Nuclear Science and Engineering / Volume 144 / Number 1 / May 2003 / Pages 94-107
Technical Paper / dx.doi.org/10.13182/NSE03-A2345
The neutron capture cross section of rhodium has been measured in the energy region from 0.003 eV to 80 keV by the neutron time-of-flight method with a 46-MeV electron linear accelerator of the Kyoto University, Research Reactor Institute. An assembly of Bi4Ge3O12 (BGO) scintillators, which was composed of 12 pieces of BGO and placed at a distance 12.7 ± 0.02 m from the neutron source, was employed as a total energy absorption detector for the prompt capture gamma-ray measurement from the sample. In order to determine the neutron flux impinging on the capture sample, a plug of 10B powder sample and the 10B(n, ) standard cross section were used.
The existing experimental data and evaluated capture cross sections in ENDF/B-VI, JENDL-3.2, and JEF-2.2 have been compared with the current measurement. Popov and Shapiro obtained poor energy resolution data in the resonance region with a lead slowing-down spectrometer. Furthermore, their data are a little higher than the current values above ~1 keV. The experimental data measured by Weston et al., Hockenbury et al., Macklin and Halperin, Fricke et al., and Block et al. are somewhat higher than the current values. The data measured by Moxon and Rae are somewhat lower than the current values above ~100 eV. The data measured by Wisshak et al. and Bokhovko et al. are in general agreement with the measurement above 4 keV within the experimental error. The evaluated data in ENDF/B-VI, JENDL-3.2, and JEF-2.2 have been in good agreement with the current result, although the JENDL-3.2 and the JEF-2.2 values are somewhat lower than the measurement in the cross section minimum region from 10 to 100 eV.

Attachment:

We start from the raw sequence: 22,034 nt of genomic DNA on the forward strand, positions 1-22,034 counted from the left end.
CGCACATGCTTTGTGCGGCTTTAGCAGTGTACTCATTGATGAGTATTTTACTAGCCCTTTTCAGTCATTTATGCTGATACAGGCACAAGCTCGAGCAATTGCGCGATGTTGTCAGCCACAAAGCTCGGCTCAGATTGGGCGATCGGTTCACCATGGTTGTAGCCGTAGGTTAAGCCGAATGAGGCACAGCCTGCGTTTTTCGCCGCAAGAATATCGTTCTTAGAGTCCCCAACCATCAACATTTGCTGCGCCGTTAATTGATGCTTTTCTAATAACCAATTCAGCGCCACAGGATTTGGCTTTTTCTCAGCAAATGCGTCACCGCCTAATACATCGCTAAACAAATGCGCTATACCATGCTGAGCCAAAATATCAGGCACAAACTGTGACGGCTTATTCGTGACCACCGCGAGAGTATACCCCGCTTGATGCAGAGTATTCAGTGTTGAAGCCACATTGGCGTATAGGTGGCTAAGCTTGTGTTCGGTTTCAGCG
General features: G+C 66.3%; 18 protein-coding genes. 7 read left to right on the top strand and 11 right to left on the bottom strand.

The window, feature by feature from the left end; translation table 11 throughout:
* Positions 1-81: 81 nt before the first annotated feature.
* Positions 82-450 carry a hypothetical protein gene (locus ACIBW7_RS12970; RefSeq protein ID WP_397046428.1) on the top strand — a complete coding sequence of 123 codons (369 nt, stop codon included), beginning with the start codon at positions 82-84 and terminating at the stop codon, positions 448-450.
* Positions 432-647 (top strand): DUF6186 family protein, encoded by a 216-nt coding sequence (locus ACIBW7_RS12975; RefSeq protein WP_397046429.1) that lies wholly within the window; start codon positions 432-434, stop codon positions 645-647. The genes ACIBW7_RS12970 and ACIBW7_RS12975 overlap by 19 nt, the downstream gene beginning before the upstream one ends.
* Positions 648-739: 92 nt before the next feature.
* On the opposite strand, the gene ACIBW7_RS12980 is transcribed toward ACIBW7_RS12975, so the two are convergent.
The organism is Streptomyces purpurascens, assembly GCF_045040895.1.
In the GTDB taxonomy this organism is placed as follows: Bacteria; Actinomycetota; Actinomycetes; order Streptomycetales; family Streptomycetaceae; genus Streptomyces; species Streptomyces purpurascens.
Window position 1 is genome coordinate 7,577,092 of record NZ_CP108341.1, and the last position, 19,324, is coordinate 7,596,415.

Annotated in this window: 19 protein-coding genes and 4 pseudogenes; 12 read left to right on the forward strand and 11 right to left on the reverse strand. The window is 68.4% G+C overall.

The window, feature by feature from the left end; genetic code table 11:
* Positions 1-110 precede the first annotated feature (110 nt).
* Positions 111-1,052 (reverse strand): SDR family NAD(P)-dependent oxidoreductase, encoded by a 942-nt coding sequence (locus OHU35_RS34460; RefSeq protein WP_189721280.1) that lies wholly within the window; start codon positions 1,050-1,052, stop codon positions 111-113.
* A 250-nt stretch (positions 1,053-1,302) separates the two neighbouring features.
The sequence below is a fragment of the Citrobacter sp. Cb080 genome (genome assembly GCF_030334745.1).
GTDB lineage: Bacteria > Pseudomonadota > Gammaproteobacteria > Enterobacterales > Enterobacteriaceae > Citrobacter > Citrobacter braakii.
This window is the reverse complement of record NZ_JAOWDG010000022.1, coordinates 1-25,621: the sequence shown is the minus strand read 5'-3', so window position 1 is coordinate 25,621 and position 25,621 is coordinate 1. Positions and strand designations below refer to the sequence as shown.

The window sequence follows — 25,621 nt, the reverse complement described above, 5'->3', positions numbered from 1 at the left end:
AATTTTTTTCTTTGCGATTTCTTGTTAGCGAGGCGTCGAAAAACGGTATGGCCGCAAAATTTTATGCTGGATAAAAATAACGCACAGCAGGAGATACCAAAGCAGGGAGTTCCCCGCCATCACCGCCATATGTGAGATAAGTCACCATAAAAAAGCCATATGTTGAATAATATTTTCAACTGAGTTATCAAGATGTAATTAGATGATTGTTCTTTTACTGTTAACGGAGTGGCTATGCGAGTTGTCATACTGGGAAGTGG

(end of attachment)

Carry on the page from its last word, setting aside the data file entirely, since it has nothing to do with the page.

The thermal neutron cross sections (2200 m/s values) measured by Seren et al. and Walker et al. are in good agreement with the current measurement (133.0 ± 0.93 b) within the experimental error. Other experimental data and the evaluated data are discrepant by 9 to 29% from the measurement.